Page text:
Listing 3. Examples of variables holding tree fragments
<xsl:variable name="TheCompleteDocument" as="document-node()" select="/"/>
<xsl:variable name="AnyElement" as="element()" select="*[1]"/>
<xsl:variable name="FirstThingElement" as="element(Thing)" select="/Things/Thing[1]"/>
<xsl:variable name="FirstAttribute" as="attribute()" select="@*[1]"/>
<xsl:variable name="IdAttribute" as="attribute()" select="@id"/>

This is great, but it gets even better: All variables in XSLT v2 are sequences—that is, ordered sets of values—that can have zero, one, or more values. So, a "normal" variable (as in the examples above) is just a special case—a sequence with only one value in it. To use the power of sequences, add a plus sign (+) for one or more values, an asterisk (*) for zero or more values, or a question mark (?) for zero or one value to the end of the type specification. Yes, just like in good old DTDs. Listing 4 offers a few examples.

Listing 4. Examples of sequences
<xsl:variable name="MultipleStrings" as="xs:string+" select="('This', 'That')"/>
<xsl:variable name="EmptySetOfIntegers" as="xs:integer?" select="()"/>
<xsl:variable name="SetOfAllThings" as="element(Thing)*" select="//Thing"/>

There is a lot of power in this: All the usual XPath constructions are possible on your variables. Listing 5 provides an example.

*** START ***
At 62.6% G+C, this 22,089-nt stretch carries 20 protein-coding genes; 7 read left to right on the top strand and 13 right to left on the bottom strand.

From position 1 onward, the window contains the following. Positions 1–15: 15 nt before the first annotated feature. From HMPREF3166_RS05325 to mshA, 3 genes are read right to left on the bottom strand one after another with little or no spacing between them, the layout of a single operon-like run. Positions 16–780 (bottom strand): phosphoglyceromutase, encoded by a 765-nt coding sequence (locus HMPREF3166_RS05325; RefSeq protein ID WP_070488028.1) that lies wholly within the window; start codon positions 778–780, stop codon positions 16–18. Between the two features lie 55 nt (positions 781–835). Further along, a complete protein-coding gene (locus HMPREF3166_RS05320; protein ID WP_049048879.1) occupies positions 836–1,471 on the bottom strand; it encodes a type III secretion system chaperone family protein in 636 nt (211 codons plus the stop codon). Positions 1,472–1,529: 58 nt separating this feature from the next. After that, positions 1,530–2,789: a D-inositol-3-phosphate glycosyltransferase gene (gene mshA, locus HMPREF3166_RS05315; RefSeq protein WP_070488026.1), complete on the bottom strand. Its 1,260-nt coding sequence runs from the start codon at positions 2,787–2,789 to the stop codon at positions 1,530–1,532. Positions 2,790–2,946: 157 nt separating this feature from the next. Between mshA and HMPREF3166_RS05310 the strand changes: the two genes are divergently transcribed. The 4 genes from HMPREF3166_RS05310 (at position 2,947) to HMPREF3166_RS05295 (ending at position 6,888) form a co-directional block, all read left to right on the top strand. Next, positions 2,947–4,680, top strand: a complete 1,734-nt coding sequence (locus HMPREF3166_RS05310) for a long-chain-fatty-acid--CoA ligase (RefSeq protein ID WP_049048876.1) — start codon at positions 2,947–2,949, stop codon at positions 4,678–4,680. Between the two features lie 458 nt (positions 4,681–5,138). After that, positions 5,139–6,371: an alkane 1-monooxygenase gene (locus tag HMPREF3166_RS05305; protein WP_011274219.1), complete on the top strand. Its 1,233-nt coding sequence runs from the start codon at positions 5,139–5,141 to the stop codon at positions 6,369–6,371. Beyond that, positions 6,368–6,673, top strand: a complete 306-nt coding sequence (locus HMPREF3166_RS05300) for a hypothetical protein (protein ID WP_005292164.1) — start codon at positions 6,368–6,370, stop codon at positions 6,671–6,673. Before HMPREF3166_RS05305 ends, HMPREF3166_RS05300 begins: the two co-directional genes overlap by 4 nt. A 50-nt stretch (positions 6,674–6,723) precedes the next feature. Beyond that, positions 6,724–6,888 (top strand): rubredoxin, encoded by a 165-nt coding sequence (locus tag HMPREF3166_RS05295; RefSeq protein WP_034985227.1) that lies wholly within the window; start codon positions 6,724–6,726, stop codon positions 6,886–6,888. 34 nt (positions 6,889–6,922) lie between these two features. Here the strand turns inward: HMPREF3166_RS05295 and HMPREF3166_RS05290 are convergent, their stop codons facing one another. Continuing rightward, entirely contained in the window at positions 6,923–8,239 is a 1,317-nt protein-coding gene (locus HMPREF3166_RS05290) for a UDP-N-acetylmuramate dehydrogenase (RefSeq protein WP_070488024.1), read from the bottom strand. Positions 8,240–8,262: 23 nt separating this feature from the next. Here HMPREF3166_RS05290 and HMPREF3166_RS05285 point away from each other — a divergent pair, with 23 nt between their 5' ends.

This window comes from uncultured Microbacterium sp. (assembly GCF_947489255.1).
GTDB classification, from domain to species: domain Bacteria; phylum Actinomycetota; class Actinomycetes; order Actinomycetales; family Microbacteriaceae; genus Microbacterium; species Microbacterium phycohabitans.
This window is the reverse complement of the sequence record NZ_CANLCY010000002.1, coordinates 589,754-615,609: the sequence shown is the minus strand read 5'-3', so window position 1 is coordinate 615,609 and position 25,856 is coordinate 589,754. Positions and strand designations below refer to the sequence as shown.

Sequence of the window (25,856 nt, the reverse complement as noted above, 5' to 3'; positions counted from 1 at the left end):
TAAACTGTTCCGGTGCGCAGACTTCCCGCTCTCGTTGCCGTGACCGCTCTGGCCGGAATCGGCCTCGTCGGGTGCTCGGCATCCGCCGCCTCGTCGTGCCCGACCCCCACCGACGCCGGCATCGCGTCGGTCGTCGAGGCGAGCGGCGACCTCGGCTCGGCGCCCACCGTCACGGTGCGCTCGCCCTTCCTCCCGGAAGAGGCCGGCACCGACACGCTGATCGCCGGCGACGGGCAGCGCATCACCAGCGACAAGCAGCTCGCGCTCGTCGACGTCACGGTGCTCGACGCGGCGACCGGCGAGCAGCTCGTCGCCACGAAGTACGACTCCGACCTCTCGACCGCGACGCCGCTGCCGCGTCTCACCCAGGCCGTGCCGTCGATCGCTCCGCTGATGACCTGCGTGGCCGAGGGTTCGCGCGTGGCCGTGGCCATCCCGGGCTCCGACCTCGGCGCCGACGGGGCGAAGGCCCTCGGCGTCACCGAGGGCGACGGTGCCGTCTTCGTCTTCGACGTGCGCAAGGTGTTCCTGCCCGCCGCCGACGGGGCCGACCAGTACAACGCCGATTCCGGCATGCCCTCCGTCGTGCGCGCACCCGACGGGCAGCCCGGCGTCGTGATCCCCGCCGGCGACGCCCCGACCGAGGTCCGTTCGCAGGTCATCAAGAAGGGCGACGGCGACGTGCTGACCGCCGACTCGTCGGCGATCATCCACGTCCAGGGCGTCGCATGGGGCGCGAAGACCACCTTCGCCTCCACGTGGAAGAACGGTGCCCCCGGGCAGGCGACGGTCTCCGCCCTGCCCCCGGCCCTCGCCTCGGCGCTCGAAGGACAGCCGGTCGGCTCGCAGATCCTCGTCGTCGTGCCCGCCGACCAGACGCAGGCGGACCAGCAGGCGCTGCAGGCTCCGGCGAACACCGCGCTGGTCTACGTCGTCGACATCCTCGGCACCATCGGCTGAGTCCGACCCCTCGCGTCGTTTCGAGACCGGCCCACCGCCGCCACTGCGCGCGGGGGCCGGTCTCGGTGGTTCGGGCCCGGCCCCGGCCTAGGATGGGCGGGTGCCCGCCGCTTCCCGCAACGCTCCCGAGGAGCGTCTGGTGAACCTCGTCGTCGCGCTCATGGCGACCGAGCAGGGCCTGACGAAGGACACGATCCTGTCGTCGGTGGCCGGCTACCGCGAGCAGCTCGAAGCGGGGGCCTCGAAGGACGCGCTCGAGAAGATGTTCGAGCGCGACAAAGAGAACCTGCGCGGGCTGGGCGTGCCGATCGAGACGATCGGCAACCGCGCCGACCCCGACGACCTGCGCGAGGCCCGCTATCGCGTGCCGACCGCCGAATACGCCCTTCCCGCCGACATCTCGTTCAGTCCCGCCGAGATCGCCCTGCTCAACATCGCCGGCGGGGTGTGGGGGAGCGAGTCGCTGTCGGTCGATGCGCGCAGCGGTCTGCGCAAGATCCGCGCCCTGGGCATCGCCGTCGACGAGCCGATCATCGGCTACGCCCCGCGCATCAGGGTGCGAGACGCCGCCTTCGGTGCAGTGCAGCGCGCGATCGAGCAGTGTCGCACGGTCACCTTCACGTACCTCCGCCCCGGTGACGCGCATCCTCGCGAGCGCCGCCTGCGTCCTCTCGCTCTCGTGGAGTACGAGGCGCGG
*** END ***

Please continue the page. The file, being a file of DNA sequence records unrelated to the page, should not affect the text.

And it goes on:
Listing 5. XPath constructions using XSLT v2 variables
<xsl:for-each select="$SetOfAllThings">
    <!-- Do something with the things -->
</xsl:for-each>
<xsl:variable name="LastString" as="xs:string" select="$MultipleStrings[last()]"/>
<xsl:variable name="ThingCount" as="xs:integer" select="count($SetOfAllThings)"/>
<xsl:variable name="AllThingIdAttributes" as="attribute(thingid)*" 
              select="$SetOfAllThings/@thingid"/>

So, how does this help you make your stylesheets more robust? The nice thing with a type system is that at run time, the XSLT processor actually checks the value of a variable against its type and complains if it doesn't fit, including its multiplicity. So, if you put important values from your input document in variables with a proper type, you will get errors if something is wrong.


Trapping mistyped and unexpected elements and attributes

What can you do to guard against typos in XPath element and attribute names (both in your stylesheet and in your input documents)? Double-check, reread, practice ferocious debugging, keep your fingers crossed, pray...certainly, do it all. But what you really want is the bug to show up in a booming error message.

Using variables

If you rewrite the example from Listing 1 as shown in Listing 6, the error pops up immediately.